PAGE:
Feat of clay

Artus Van Briggle was one of the great tragic geniuses of American art

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You can see more than 700 of them at the Colorado Springs Pioneers Museum, which houses the largest public Van Briggle collection in the world. There are bowls and vases and decorative pieces: elegant, languid, and often ― with names like Lorelei and Despondency ― bearing the melancholy aura of an artist who knew he didn't have much time left.

"It's a great honor to carry on the Van Briggle tradition," Bertha Stevenson says. That's another unusual part of the Van Briggle story: While most American art-pottery studios vanished long ago, Van Briggle endures. It's run now by Bertha and son Craig, who serves as the company's chief designer. Visit the Colorado Springs studio these days and you can see pottery going from clay to kiln to finished product: The company produces more than 4,000 pieces a year. "It's a unique business," Bertha says. "There's nothing quite like it. But it's fun to be here ― I'm here every day."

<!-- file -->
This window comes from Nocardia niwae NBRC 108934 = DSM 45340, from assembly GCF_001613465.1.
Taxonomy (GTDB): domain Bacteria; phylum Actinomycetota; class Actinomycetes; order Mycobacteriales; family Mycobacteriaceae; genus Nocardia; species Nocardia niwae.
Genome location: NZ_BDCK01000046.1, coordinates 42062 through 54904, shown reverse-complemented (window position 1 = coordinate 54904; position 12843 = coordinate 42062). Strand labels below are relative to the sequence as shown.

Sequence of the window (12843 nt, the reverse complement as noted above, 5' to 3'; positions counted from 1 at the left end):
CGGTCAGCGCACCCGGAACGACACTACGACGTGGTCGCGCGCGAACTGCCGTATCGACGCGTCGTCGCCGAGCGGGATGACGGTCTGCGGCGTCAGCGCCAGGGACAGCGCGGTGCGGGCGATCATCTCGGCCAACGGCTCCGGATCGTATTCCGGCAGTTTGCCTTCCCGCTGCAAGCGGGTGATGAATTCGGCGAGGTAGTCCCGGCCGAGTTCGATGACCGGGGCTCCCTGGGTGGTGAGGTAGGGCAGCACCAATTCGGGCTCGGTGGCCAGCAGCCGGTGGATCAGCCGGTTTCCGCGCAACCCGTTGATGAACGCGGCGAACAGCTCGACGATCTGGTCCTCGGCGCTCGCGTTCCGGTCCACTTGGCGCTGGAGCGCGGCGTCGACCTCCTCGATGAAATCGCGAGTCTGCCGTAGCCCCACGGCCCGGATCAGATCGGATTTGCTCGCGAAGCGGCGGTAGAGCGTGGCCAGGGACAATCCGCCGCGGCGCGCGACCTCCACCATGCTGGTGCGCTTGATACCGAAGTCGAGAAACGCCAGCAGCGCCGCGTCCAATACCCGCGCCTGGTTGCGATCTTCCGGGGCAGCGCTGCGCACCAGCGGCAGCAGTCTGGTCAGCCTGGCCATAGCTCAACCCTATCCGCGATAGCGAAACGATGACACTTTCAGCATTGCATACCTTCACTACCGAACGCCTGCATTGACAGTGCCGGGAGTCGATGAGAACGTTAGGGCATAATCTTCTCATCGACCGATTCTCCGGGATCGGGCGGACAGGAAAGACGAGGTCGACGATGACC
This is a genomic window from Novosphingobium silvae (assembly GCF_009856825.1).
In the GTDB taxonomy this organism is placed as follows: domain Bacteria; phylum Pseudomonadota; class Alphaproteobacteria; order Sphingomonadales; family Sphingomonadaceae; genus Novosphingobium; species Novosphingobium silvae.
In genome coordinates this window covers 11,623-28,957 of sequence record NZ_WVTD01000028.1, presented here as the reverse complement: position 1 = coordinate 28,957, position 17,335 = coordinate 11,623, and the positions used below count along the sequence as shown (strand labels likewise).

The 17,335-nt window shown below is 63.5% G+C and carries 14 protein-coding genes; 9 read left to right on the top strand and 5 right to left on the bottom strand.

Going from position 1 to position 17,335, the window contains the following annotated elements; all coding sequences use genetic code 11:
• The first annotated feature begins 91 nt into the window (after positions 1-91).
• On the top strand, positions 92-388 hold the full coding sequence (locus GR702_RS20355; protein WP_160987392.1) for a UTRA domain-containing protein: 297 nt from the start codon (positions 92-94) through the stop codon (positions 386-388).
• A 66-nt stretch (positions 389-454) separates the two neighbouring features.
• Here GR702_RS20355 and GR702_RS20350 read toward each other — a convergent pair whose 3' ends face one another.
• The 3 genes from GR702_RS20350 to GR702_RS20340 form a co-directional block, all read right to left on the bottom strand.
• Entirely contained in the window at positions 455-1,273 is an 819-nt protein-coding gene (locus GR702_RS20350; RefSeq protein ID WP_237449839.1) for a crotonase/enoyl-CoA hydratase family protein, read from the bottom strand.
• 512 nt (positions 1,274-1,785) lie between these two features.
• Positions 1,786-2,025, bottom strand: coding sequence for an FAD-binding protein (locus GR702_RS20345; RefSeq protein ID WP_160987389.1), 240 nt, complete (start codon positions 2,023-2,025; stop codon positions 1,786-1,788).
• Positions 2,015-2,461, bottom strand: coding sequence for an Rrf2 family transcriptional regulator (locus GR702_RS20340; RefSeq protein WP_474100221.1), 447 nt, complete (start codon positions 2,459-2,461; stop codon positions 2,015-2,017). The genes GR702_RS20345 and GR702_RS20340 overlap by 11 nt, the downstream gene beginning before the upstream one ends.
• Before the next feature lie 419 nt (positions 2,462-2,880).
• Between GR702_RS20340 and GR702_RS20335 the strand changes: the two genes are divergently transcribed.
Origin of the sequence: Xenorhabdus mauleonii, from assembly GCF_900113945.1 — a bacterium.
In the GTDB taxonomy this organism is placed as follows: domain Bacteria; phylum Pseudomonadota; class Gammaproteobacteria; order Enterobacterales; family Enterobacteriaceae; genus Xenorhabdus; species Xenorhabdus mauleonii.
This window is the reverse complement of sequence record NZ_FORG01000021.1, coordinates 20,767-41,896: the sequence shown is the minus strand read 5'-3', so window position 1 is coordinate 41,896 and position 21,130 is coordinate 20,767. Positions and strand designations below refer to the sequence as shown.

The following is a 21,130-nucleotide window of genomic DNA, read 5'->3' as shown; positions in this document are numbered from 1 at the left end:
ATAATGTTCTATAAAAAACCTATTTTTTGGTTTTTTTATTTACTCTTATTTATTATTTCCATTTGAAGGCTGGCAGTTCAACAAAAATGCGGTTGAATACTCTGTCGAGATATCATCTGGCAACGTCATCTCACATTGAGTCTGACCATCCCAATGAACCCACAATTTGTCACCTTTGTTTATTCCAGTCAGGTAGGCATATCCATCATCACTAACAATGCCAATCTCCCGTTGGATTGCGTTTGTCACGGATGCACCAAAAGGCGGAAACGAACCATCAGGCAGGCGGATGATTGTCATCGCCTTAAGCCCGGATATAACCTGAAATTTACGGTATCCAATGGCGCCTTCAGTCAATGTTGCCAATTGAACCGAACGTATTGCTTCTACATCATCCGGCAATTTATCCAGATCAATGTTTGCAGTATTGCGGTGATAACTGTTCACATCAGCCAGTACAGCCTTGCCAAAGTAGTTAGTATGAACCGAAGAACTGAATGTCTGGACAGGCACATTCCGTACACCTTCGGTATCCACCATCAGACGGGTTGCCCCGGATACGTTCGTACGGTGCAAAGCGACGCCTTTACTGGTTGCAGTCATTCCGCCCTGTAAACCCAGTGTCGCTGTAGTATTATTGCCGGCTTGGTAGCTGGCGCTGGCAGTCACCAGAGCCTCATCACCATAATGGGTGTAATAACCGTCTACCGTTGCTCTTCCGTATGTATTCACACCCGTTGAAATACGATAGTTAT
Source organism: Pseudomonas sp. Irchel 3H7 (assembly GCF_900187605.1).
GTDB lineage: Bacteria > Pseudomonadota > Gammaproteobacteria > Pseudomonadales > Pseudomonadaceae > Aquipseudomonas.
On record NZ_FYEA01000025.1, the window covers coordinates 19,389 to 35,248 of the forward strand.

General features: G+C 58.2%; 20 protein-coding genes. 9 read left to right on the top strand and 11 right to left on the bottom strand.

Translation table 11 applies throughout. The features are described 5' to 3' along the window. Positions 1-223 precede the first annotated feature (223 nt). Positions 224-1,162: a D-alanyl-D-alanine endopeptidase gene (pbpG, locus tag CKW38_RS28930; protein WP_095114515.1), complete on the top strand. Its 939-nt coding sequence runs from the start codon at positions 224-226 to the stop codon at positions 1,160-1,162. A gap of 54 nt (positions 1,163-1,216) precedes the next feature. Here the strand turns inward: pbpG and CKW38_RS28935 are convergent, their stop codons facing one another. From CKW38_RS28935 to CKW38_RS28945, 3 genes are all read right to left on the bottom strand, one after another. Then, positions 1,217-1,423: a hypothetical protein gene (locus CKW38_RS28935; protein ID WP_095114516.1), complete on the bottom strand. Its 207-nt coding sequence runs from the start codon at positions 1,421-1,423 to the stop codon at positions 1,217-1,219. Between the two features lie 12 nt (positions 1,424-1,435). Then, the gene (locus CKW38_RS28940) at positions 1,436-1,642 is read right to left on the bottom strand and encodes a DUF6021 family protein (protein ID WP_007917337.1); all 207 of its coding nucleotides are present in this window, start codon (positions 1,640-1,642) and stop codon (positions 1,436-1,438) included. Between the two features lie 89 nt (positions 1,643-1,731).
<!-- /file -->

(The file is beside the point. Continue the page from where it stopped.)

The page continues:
Back at the Colorado Springs Pioneers Museum, you can see Van Briggle's last work, of sorts: a clay death mask done by his wife, Anne. Van Briggle died on the unsuitably festive date of July 4, 1904, at age 35. But shining all around the mask are more luminous works: vases and bowls with their flowers and dragonflies, sculpted out of common Colorado clay but designed for the ages.

INFO:  Van Briggle Art Pottery (showroom open daily, factory closed Sun; 600 S. 21st St., Colorado Springs; 719/633-7729); Colorado Springs Pioneers Museum  (closed Sun-Mon; free; 215 S. Tejon St., Colorado Springs; (719/385-5990)


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